Bitcoin is a peer-to-peer payment system and digital currency introduced as open source software in 2009.
Bitcoin is intended to be digital cash/currency, based on cryptography and peer-to-peer networks, rather than trust. As Nakamoto explains:
The root problem with conventional currency is all the trust that’s required to make it work. The central bank must be trusted not to debase the currency, but the history of fiat currencies is full of breaches of that trust. Banks must be trusted to hold our money and transfer it electronically, but they lend it out in waves of credit bubbles with barely a fraction in reserve. We have to trust them with our privacy, trust them not to let identity thieves drain our accounts.
is a cryptocurrency, so-called because it uses cryptography to control the creation and transfer of money.
Users send payments by broadcasting digitally signed messages to the network. Participants known as miners verify and timestamp transactions into a shared public database called the block chain, for which they are rewarded with transaction fees and newly minted bitcoins.
Conventionally “Bitcoin” capitalized refers to the technology and network whereas “bitcoins” lowercase refers to the currency itself.
Bitcoins can be obtained by mining or in exchange for products, services, or other currencies.
Bitcoin has been a subject of scrutiny due to ties with illicit activity. In 2013 the FBI shut down the Silk Road online black market and seized 144,000 bitcoins worth US$28.5 million at the time.
The United States, however, is currently considered to be Bitcoin friendly compared to other governments.
In China, new rules restricted bitcoin exchange for local currency, and the European Banking Authority has warned that Bitcoin lacks consumer protections. Bitcoins can be stolen, and chargebacks are impossible.
Commercial use of Bitcoin, illicit or otherwise, is currently small compared to its use by speculators, which has fueled price volatility.
Bitcoin as a form of payment for products and services has seen growth, however, and merchants have an incentive to accept the currency because transaction fees are lower than the 2–3% typically imposed by credit card processors.
Users send and receive payments using client software on a personal computer, mobile device or web application.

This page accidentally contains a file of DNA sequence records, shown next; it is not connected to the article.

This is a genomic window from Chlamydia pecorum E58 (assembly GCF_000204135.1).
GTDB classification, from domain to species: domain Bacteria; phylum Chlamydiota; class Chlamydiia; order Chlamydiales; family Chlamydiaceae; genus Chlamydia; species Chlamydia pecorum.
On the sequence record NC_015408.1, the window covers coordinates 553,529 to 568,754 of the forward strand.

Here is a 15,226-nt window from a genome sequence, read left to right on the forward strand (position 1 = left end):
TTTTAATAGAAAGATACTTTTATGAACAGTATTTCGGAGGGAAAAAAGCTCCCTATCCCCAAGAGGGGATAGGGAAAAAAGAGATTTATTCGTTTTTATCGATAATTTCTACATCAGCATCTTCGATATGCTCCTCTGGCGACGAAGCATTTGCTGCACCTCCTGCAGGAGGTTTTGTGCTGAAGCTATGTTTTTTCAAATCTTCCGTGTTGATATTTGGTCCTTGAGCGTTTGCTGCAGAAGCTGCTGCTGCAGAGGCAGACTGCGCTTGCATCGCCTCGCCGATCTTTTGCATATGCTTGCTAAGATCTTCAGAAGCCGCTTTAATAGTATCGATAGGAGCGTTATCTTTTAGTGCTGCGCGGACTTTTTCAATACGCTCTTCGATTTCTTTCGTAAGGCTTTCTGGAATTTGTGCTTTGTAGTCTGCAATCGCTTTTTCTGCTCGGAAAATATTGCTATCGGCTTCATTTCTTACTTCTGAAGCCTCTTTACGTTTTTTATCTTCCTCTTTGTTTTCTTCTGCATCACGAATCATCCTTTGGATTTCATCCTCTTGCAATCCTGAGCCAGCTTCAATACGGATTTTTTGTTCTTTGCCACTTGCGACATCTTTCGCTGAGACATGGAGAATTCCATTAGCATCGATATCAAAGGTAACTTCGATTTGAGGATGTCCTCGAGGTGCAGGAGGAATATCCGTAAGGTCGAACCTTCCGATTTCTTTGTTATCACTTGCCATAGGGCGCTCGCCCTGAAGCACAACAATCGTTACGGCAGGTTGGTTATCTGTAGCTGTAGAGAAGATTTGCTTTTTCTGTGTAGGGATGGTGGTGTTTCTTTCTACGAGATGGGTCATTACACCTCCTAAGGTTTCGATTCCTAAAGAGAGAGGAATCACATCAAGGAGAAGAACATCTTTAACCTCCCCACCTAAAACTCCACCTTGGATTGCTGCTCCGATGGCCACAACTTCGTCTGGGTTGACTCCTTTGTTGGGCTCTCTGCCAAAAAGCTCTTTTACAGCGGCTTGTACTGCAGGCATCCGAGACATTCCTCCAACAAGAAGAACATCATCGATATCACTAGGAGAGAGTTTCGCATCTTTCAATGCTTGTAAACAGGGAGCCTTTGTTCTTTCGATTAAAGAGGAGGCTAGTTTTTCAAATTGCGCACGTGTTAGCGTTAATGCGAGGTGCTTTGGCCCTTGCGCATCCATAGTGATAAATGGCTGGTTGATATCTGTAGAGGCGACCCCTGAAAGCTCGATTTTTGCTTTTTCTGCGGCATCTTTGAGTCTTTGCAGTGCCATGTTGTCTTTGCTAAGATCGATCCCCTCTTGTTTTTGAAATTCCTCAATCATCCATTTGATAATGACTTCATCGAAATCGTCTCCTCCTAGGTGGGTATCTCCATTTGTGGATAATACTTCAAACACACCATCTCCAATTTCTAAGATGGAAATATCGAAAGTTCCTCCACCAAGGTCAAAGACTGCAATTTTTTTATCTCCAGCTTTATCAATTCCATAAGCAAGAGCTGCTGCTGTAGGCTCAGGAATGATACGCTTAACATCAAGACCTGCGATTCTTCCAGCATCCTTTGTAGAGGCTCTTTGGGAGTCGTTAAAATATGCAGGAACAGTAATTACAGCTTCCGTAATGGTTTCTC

Transactions do not explicitly identify the payer and payee by name. Instead, a transaction transfers ownership from one Bitcoin address to another.
Approximately every ten minutes, a block of transactions is confirmed to a shared public record called the block chain.
Electrum – A Bitcoin client
Bitcoin client software, or simply Bitcoin clients, allow a user to transact bitcoins. The first it was released in 2009 by Satoshi Nakamoto as open source code.
This so-called Satoshi client, Bitcoin-Qt, has since been maintained and enhanced by a group of core developers and other contributors. Bitcoin-Qt can be used as a desktop client for regular payments or as a server utility for merchants and other payment services.
Historically, Bitcoin-Qt also supported mining, but this feature was removed because specialized mining clients are more efficient.
Bitcoin-Qt is sometimes referred to as the reference client because it serves to define the Bitcoin protocol and acts as a standard for other implementations.
Bitcoin clients have been implemented in several programming languages for personal computers, mobile devices, and as web applications. At the most basic a client generates and stores private keys and communicates with peers on the Bitcoin network.
When making a purchase with a mobile device, the use of QR codes to simplify transactions is ubiquitous. There are also now several server software implementations of the Bitcoin protocol.
So-called “full client” nodes on the network validate transactions and blocks they receive and relay them to connected peers.
Bitcoin uses public-key cryptography, in which pairs of cryptographic keys, one public and one private, are generated.
A collection of keys is called a wallet. Note that sometimes this term is used to mean client software in the sense of digital wallet.
A Bitcoin transaction transfers ownership to a new address, an alphanumeric string of the form 1FfmbHfnpaZjKFvyi1okTjJJusN455paPH derived from public keys by application of a hash function and encoding scheme.